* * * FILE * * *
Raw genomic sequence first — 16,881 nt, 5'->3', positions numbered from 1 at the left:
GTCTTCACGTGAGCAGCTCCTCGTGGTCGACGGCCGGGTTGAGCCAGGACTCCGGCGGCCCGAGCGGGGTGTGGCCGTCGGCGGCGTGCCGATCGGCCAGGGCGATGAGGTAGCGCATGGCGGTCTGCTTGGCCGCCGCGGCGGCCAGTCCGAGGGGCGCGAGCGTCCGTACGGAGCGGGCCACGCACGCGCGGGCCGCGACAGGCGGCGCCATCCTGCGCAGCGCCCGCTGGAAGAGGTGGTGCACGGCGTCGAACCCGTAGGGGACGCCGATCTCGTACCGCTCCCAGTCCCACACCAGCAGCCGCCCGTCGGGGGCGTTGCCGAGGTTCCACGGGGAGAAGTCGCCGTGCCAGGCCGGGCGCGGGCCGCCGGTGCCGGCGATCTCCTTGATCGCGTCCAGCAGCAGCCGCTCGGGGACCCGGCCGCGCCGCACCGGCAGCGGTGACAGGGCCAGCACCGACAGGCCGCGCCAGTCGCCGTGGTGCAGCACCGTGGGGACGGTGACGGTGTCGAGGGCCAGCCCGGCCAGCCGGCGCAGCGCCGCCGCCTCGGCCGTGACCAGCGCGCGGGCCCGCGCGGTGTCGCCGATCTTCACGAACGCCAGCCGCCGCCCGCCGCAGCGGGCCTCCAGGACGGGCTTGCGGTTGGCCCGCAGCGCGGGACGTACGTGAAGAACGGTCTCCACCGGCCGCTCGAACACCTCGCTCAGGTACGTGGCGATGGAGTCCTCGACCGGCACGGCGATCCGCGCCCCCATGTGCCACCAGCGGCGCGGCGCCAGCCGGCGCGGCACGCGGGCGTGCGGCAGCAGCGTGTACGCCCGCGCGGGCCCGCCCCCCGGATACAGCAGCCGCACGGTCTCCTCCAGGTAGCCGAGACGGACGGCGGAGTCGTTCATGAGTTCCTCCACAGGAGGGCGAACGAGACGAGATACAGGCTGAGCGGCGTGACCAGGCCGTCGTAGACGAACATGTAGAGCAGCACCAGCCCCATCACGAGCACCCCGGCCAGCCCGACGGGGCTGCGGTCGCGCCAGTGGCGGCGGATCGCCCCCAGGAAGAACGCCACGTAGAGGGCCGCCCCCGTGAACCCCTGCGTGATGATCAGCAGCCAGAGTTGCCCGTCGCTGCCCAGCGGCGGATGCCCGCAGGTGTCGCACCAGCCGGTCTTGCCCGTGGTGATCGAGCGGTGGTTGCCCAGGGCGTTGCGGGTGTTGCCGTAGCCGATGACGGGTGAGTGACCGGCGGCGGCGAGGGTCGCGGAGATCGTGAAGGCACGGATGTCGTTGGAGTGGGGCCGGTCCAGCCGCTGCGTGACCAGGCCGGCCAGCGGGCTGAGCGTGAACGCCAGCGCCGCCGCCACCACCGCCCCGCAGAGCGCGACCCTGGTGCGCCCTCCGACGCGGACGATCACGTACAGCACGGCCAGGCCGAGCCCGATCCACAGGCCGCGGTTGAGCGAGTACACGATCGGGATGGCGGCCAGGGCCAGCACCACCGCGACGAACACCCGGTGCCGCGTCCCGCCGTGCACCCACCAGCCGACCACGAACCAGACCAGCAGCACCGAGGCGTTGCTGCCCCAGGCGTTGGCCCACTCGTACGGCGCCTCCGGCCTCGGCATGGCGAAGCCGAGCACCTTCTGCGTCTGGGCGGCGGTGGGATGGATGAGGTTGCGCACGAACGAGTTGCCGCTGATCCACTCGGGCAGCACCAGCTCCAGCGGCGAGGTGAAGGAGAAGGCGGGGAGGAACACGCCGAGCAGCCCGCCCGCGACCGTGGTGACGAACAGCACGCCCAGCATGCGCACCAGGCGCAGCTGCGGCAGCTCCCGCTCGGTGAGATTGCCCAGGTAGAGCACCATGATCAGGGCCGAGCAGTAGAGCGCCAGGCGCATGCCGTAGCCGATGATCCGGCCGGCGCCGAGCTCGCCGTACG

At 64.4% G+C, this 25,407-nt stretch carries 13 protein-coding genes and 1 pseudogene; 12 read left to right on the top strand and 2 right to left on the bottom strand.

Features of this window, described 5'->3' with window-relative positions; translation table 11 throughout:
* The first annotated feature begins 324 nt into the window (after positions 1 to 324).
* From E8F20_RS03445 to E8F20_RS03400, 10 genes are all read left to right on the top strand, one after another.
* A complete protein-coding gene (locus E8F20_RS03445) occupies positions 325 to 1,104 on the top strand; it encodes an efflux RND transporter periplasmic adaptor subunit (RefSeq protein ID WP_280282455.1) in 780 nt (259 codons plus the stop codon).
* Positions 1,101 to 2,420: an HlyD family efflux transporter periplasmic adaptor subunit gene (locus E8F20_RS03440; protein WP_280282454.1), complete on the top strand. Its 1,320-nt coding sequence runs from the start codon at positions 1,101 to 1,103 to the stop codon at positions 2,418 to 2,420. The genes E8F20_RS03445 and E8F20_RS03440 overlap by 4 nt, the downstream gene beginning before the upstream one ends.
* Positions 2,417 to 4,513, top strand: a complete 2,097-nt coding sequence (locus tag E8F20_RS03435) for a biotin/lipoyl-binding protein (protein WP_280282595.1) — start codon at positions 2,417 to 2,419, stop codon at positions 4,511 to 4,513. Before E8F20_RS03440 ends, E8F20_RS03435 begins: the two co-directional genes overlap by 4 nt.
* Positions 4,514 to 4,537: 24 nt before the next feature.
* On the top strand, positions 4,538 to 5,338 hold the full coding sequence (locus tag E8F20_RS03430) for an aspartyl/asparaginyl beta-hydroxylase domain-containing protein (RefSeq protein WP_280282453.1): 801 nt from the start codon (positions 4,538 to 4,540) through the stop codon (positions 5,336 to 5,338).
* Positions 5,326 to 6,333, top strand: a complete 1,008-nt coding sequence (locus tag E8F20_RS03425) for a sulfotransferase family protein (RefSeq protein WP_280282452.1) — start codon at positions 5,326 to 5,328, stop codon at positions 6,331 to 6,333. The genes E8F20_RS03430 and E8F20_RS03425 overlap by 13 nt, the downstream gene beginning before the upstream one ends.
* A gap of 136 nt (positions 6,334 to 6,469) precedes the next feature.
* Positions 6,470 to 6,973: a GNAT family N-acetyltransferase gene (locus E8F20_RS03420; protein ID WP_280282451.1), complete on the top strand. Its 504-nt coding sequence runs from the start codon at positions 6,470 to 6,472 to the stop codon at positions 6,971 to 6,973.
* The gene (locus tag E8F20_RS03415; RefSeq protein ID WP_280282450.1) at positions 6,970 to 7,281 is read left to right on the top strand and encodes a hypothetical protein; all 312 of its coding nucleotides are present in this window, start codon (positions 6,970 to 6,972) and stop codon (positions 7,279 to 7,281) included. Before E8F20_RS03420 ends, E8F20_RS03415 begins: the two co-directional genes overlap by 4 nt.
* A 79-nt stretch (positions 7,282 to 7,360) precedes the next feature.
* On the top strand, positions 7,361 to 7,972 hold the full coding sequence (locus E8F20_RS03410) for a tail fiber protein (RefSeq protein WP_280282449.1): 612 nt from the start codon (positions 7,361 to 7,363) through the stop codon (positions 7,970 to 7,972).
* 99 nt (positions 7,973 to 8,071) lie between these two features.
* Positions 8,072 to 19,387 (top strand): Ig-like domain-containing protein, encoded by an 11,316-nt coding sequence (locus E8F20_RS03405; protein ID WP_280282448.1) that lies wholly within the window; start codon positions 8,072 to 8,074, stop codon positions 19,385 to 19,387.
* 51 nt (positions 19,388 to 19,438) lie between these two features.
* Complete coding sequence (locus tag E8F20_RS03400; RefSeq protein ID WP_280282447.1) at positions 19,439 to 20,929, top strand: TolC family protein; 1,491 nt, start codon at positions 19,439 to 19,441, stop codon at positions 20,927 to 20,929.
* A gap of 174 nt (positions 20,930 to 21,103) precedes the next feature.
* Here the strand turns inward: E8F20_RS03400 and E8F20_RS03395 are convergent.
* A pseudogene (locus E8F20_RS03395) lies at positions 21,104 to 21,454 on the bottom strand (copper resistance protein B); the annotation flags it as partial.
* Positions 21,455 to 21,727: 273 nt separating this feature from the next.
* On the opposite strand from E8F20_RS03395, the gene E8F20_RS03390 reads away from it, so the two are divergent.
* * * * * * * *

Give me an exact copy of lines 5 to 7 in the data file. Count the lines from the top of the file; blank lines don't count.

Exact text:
* The first annotated feature begins 324 nt into the window (after positions 1 to 324).
* From E8F20_RS03445 to E8F20_RS03400, 10 genes are all read left to right on the top strand, one after another.
* A complete protein-coding gene (locus E8F20_RS03445) occupies positions 325 to 1,104 on the top strand; it encodes an efflux RND transporter periplasmic adaptor subunit (RefSeq protein ID WP_280282455.1) in 780 nt (259 codons plus the stop codon).